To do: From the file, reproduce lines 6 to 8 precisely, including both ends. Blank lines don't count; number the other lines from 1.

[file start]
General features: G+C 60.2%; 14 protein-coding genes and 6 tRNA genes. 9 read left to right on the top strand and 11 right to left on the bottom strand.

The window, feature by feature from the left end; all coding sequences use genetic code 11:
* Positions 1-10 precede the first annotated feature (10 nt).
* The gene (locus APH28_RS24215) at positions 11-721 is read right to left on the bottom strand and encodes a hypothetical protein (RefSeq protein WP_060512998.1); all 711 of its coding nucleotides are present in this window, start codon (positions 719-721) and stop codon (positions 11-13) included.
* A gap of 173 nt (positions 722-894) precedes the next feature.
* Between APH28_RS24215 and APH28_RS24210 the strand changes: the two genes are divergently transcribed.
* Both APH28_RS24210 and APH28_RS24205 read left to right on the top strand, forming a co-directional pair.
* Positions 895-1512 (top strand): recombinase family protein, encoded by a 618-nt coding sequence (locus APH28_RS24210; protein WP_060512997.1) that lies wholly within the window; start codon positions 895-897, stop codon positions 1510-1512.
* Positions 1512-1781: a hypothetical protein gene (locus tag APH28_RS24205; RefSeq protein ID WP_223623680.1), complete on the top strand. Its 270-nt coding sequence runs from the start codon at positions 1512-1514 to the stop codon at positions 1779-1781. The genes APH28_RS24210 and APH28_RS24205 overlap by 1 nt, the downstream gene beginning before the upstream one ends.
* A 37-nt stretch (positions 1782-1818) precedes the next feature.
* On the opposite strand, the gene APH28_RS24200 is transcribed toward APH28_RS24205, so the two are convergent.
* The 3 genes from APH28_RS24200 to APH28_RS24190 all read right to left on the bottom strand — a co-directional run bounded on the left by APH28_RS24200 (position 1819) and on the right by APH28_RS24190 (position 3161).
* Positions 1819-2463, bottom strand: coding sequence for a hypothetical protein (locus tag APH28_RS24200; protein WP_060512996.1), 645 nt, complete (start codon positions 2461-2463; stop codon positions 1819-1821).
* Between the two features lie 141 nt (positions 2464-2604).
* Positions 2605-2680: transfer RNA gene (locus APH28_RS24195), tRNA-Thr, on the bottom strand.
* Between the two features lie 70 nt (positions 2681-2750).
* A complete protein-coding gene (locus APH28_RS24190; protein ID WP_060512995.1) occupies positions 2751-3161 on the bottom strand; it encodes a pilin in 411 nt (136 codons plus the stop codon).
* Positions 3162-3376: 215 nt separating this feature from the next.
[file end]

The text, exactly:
* Between APH28_RS24215 and APH28_RS24210 the strand changes: the two genes are divergently transcribed.
* Both APH28_RS24210 and APH28_RS24205 read left to right on the top strand, forming a co-directional pair.
* Positions 895-1512 (top strand): recombinase family protein, encoded by a 618-nt coding sequence (locus APH28_RS24210; protein WP_060512997.1) that lies wholly within the window; start codon positions 895-897, stop codon positions 1510-1512.